I think we all artist must know how to draw basic skill of drawing...you makin other artist angry by that...they spent countless hours and years.

I'm not intimidated if I trace or grid whatever...because I'm confident I can draw free hand. Now, I'm in a hurry and deadlines are killin me plus household chores chokin me....those stuff are by bff.

If you know what you're doing is right...you don't have to feel guilty about anythin.


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Old 04-13-2012, 05:50 AM
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Re: To Trace or Not to Trace

Quote:
Originally Posted by Afriqueen
If you are tracing to avoid learning to draw, then I think that's a bad thing. Drawing well is the foundation of good painting. Even someone like Picasso, who painted weird and wonderful distorted images knew how to draw well. Poor drawing is the one thing that spoils an artwork - no matter how good your brushwork/color work is. But if it's just a case of speed or expediency, I don't have a problem with it.

For those who are struggling to draw accurately, don't give up trying to learn. Everyone can learn to draw - it is not some mythical inherited ability, it's a matter of keen observation.

So true!
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Old 04-13-2012, 07:53 PM
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Re: To Trace or Not to Trace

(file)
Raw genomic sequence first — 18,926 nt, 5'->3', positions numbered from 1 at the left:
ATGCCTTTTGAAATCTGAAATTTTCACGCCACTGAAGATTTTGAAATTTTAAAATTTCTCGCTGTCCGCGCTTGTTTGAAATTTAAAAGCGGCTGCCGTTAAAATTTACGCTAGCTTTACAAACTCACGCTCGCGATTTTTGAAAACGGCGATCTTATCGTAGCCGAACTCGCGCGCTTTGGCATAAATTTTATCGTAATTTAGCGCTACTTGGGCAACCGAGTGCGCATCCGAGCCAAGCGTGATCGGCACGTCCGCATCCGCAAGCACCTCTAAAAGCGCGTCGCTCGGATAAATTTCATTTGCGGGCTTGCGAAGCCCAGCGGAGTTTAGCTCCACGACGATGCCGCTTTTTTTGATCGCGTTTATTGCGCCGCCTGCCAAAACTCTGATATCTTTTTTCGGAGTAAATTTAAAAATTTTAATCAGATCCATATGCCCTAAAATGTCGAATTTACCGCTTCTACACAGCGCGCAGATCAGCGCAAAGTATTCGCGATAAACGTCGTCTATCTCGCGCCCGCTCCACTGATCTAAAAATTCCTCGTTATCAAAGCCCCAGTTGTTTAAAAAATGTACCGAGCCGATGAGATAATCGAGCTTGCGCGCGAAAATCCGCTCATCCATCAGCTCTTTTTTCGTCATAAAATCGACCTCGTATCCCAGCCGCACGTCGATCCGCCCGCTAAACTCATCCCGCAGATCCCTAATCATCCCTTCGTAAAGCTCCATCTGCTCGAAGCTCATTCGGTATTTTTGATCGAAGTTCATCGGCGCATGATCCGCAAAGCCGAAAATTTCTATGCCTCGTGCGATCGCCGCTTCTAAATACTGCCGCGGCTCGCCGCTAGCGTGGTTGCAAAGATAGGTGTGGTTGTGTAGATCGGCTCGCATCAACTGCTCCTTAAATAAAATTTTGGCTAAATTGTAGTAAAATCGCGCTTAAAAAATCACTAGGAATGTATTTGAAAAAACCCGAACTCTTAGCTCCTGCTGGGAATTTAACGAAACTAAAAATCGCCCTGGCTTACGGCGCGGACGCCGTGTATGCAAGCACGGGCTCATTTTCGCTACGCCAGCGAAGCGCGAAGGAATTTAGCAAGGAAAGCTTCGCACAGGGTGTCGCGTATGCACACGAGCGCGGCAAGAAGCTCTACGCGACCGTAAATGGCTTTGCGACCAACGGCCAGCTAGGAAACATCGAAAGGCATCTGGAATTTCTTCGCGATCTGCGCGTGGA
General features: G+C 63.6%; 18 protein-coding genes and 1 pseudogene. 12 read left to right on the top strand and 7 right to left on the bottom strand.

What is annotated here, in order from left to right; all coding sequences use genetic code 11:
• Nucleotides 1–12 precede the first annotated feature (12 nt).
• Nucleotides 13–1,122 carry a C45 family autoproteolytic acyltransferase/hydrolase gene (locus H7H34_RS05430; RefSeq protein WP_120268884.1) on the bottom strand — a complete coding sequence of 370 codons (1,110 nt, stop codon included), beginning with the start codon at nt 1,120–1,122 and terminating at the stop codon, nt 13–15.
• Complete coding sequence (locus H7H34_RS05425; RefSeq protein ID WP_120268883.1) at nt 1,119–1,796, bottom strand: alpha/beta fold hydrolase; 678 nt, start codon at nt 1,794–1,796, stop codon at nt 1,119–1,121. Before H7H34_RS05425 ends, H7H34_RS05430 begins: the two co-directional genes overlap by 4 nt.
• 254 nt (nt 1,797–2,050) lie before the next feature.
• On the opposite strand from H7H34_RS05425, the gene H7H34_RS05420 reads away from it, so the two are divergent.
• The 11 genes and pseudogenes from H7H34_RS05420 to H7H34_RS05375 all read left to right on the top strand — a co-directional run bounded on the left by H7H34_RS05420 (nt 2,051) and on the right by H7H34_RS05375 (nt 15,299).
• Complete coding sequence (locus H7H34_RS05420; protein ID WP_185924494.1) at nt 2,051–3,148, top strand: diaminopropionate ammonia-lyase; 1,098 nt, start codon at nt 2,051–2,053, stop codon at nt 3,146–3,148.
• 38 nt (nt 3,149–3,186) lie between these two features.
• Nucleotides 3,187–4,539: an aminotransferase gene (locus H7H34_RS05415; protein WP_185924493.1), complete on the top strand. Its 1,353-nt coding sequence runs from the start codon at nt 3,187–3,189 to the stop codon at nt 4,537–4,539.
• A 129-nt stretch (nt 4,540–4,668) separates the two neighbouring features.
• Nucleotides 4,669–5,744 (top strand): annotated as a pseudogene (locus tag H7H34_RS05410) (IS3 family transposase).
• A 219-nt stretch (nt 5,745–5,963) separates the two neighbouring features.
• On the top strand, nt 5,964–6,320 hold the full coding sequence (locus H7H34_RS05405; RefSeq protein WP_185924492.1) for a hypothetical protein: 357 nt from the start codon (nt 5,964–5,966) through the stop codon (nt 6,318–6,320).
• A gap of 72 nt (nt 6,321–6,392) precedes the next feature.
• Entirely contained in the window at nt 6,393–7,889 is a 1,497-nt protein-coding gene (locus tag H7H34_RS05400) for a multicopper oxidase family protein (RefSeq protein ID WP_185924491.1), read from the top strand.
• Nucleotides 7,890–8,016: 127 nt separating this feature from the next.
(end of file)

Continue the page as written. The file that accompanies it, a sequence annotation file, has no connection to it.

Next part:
Not this tired old chestnut again.

To cheat:

1 [ no obj. ] act dishonestly or unfairly in order to gain an advantage, esp. in a game or examination: she always cheats at cards.

Where is it carved in stone or written down in law that art may only be performed in one way? If tracing bothers you, don't do it. If you teach art by all means encourage your pupils to learn to draw, but recognize getting an image on paper or canvas is not as important as the finished piece. If Vermeer were alive we could ask his opinion.
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Old 04-13-2012, 10:06 PM
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Lightbulb Re: To Trace or Not to Trace

When I took up watercolours about 13 years ago my early efforts were quite dismal. I suspected that I just didn't know what things really looked like, what made them look the way they were. I packed my gear and spent several months traveling down the US west coast drawing everything from insects, rocks, trees, the seashore, etc.

At the end of this I tried a little watercolour still life and was amazed at how good it was compared to my earlier work. The difference was dramatic. After I moved to Oz I took up life drawing, going to sessions 1-3 times a week for several years. I've also spent some time at life drawing sessions more recently.

I feel that drawing from life makes a huge difference in understanding form, what makes something look like what it is, understanding grace, proportion, flow, integrity, richness of form and line etc. One doesn't learn this from tracing or copying from a photograph.

A tracing tells nothing about how light illuminates a form, and many photographs don't tell much either. Tracing also tends to smooth out nuances, to rob contours of their subtle richness, giving a lifeless 'smooth bar of soap' look.

However I trace all the time for my drawings and paintings. It helps me get down the basic proportions and contours quickly, then I often spend hours making adjustments to get nuances that the tracing could never duplicate, and more hours modeling form of which tracing is mute.

Why spend all that time in the mechanical process of getting basic proportions and contours down when there is so much more artistic work to be done?

However sometimes tracing is counterproductive. The bowl of peppers here was drawn freehand. Of course there's not much concern about accuracy here, but there is a problem with edges where form shadows and cast shadows merge and other lost edges.